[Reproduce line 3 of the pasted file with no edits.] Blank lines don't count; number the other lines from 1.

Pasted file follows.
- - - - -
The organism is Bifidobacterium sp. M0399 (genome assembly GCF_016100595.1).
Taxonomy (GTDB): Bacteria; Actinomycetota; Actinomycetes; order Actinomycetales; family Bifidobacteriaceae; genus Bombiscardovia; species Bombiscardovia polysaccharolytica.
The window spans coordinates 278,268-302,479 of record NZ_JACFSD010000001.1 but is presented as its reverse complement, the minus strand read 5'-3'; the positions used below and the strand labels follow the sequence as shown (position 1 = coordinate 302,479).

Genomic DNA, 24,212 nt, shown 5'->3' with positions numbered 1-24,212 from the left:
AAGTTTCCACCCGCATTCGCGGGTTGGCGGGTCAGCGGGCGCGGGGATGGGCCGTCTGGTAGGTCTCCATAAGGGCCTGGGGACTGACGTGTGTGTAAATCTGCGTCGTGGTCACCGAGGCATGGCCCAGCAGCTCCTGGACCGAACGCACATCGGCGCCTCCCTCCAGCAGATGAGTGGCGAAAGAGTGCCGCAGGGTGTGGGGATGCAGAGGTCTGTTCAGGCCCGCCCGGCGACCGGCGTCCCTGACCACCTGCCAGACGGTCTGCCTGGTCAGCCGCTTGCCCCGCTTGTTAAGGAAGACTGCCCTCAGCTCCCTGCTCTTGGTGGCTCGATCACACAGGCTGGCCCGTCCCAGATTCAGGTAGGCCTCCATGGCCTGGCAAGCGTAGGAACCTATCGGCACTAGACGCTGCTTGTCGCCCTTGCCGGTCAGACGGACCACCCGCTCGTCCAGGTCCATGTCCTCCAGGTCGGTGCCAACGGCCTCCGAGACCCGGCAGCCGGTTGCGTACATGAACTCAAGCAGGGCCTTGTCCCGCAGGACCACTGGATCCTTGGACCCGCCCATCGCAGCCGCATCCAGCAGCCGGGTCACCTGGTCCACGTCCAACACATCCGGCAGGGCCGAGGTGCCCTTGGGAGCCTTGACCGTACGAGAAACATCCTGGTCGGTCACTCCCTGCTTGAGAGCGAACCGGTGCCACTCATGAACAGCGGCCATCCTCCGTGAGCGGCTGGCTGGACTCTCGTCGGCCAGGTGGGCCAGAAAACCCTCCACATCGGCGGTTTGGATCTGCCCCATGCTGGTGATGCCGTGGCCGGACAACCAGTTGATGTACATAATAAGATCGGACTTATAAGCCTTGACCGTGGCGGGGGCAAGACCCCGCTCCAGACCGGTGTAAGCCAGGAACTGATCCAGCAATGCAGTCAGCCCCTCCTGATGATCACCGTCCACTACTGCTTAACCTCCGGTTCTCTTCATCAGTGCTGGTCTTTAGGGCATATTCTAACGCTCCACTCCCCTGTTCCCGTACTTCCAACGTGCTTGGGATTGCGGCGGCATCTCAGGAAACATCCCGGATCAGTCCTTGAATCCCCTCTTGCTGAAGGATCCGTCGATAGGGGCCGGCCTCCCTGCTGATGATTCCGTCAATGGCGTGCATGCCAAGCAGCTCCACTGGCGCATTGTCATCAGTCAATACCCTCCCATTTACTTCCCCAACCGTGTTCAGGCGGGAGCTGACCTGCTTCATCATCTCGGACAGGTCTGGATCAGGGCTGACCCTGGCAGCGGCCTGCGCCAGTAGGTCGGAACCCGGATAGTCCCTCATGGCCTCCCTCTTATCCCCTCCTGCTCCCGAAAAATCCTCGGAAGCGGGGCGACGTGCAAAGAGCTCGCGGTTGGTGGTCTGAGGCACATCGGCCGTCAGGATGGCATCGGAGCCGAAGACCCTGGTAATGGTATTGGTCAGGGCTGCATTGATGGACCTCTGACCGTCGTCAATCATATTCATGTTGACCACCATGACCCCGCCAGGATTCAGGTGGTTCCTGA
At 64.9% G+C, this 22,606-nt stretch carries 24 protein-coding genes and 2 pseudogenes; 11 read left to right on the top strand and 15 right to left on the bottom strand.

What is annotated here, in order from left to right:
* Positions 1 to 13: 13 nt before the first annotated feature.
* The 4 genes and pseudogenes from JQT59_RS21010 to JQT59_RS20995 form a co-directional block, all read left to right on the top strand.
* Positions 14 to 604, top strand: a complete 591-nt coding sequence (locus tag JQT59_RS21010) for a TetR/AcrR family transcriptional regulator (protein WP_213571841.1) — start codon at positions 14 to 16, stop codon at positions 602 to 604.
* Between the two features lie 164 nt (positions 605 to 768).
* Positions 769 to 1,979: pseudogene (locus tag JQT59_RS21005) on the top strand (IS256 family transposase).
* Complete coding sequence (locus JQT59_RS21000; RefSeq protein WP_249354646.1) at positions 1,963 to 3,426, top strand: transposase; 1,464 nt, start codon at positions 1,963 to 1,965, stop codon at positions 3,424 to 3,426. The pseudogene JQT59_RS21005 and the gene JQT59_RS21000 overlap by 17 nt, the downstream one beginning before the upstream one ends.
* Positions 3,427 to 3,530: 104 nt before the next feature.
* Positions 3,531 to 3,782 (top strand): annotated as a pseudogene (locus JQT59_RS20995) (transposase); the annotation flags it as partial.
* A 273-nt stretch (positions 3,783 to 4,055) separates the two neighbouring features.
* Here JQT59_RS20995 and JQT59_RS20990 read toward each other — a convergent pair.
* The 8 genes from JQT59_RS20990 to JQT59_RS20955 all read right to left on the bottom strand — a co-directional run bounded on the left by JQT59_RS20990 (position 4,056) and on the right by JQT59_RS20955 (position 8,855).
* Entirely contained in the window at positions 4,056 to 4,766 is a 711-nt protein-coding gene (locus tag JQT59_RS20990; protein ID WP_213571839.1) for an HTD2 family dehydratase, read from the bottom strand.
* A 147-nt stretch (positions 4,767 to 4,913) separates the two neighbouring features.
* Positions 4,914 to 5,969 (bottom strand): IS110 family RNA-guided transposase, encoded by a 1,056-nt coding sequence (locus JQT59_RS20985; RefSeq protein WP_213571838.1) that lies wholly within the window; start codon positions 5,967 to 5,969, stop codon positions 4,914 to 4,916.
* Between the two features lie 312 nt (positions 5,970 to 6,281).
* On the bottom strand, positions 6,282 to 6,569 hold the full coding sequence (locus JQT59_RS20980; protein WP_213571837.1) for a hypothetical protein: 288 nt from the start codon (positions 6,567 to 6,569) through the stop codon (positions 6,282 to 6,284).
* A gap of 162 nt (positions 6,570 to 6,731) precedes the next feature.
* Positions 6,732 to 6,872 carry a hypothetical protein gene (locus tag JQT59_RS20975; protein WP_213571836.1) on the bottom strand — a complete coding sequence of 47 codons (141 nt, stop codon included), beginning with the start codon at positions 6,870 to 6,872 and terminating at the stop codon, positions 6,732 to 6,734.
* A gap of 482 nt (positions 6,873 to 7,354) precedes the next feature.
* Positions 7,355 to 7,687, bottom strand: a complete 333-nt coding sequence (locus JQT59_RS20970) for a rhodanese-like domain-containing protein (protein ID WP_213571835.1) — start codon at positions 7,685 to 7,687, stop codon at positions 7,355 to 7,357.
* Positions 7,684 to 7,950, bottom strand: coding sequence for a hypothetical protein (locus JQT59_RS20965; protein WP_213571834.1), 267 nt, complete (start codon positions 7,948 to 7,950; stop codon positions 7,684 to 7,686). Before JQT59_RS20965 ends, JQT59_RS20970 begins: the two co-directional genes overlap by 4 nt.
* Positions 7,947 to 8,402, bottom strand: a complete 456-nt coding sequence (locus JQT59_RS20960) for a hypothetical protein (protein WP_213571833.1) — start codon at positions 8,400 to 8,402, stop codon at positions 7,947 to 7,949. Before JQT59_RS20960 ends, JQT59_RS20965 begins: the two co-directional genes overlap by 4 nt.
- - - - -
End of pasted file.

The window spans coordinates 278,268-302,479 of record NZ_JACFSD010000001.1 but is presented as its reverse complement, the minus strand read 5'-3'; the positions used below and the strand labels follow the sequence as shown (position 1 = coordinate 302,479).